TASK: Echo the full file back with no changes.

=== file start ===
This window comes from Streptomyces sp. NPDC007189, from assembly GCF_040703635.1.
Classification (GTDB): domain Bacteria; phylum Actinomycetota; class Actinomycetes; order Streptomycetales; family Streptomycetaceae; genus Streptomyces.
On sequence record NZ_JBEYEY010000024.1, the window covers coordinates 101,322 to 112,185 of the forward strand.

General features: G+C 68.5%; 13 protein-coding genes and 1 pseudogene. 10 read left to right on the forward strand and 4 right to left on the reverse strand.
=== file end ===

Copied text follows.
This window comes from Streptomyces sp. NPDC007189, from assembly GCF_040703635.1.
Classification (GTDB): domain Bacteria; phylum Actinomycetota; class Actinomycetes; order Streptomycetales; family Streptomycetaceae; genus Streptomyces.
On sequence record NZ_JBEYEY010000024.1, the window covers coordinates 101,322 to 112,185 of the forward strand.

General features: G+C 68.5%; 13 protein-coding genes and 1 pseudogene. 10 read left to right on the forward strand and 4 right to left on the reverse strand.